A trauma therapist can recommend techniques or lifestyle changes to minimize these symptoms so you can go about your day. Simple practices like meditation, journaling, exercise, and changes in your diet and sleep patterns can help ease symptoms of trauma.

This is in conjunction with the deep emotional work that you will do with your therapist to resolve the root cause of your trauma and make your symptoms disappear for the long-term.

Gain Healthier Coping Skills

Unresolved trauma may lead to negative coping mechanisms such as negative self-talk, self-blame, destructive behaviours, overeating or starving yourself, lashing out in anger, and being avoidant.

Rather than uplift you or help you heal, negative coping mechanisms often dishearten you further. They can make you feel worse about yourself, damage your relationships, or even give you less control over your life. However, they are tempting to give in to because they provide temporary relief from the pain of trauma. 

Seeing a trauma therapist can help you form better habits. Together, you and your therapist delve into the real work of unpacking and processing your trauma. You will learn not to blame yourself for events you could not control, how to speak kindly to yourself when your symptoms come up, how to express anxiety, fear or sadness in healthy ways, and others.

In sum, learning healthier coping mechanisms allows you to acknowledge, process, and express emotional responses to your trauma in ways that will not cause more harm to you.

Overcome Addictions Brought About By Trauma

In some cases, people who have undergone traumatic experiences turn to drugs or alcohol to block out their symptoms. This compounds the effects of trauma with the effects of addiction. 

Addiction alters the brain’s pathways, convincing the person that they need the drug or alcohol to get through a normal day. Stopping use of substances cold turkey may bring on withdrawal symptoms, which could be medically dangerous and eventually backfire, leading the person to become more dependent on the substance after an unpleasant withdrawal episode.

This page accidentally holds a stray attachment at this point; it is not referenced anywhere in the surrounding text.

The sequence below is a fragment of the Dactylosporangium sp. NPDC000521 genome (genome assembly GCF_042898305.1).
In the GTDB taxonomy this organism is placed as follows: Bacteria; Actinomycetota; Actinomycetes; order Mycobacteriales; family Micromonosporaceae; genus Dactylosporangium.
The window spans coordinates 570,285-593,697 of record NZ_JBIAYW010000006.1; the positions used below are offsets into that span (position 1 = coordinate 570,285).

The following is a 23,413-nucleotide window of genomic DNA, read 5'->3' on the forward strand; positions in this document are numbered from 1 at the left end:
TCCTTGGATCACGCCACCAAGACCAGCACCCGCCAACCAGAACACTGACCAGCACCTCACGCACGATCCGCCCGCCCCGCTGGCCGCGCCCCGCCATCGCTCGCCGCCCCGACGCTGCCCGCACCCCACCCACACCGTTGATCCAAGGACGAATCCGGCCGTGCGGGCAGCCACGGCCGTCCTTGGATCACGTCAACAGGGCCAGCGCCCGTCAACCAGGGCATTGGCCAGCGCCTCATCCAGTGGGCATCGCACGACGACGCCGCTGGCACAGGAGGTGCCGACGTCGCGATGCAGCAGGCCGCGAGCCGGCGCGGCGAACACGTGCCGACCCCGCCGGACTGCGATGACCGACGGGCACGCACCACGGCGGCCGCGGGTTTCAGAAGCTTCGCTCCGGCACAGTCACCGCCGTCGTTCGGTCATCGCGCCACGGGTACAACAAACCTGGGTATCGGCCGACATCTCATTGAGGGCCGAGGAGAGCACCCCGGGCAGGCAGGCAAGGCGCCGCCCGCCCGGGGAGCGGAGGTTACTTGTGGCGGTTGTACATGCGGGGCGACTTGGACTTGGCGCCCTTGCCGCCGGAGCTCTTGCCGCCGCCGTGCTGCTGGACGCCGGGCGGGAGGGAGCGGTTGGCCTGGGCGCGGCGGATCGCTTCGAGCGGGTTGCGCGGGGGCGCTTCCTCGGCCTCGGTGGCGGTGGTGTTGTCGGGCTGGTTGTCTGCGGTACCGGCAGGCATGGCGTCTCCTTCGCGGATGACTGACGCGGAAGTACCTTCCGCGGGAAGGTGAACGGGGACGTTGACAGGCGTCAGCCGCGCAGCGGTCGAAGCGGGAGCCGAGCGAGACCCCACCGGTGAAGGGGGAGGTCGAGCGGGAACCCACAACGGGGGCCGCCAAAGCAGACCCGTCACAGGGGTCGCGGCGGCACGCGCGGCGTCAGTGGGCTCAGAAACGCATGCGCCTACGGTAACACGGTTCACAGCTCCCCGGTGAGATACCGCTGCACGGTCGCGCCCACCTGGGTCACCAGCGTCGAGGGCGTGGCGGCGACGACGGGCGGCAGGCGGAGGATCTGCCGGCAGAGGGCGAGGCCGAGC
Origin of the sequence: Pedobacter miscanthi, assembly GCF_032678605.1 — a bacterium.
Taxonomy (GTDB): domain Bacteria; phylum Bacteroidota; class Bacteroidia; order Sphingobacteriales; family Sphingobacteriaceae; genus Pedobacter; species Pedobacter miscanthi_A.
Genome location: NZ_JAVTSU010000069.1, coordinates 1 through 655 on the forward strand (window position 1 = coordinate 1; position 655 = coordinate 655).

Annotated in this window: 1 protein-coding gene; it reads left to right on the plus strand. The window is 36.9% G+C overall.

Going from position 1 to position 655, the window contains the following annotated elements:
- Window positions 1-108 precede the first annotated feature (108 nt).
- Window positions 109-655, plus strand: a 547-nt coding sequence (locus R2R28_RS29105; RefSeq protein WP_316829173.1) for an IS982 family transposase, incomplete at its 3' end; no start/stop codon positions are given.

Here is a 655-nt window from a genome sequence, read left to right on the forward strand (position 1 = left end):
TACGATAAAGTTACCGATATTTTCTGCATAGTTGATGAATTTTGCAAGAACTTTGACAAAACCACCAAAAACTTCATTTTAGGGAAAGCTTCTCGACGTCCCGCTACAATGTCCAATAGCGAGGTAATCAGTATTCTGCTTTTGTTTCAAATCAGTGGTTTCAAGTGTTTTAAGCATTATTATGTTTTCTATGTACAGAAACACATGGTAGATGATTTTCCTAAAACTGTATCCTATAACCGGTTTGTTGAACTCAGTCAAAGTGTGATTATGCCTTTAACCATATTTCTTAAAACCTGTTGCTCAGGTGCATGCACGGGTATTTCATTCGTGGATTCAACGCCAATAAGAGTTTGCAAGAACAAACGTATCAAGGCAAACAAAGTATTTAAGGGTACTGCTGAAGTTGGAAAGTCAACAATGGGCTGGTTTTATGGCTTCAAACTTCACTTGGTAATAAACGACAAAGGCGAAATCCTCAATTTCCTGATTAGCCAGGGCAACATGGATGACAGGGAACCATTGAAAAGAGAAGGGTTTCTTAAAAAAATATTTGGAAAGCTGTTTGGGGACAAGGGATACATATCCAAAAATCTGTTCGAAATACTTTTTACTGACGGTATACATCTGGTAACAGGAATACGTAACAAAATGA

A trauma therapist who is also trained in substance abuse therapy may be needed. Your therapist will help you manage the stressors that led you to substance use, while also guiding you through a safe plan to wean yourself off an addictive substance.

What to Expect From Trauma Therapy Sessions

Depending on the treatment you will be undergoing, trauma therapy could last for three months or more. The sessions, though, will usually be short, around 60 to 90 minutes only, and will be done once or twice a week. 

The success of the treatment will differ from one individual to another. But according to the American Psychological Association, 15 to 20 sessions, on the average, is needed for 50% of patients to recover from their traumas. Some will likely take longer, around 20 to 30 sessions, before they see an improvement or feel the effects of the treatment.

Seek a Helping Hand 

It’s not easy to deal with a traumatic experience. It is something that can eat you inside and make you feel intense emotions that could lead to anxiety and depression. But you don’t have to deal with this issue on your own.

You can always seek the help of a trauma therapist to assist you in making sense of your experiences. If you live in the Redondo Beach area you can check out South Bay LA Therapy. We specialize in trauma therapy, substance abuse therapy, and other similar services.

Give us a call today.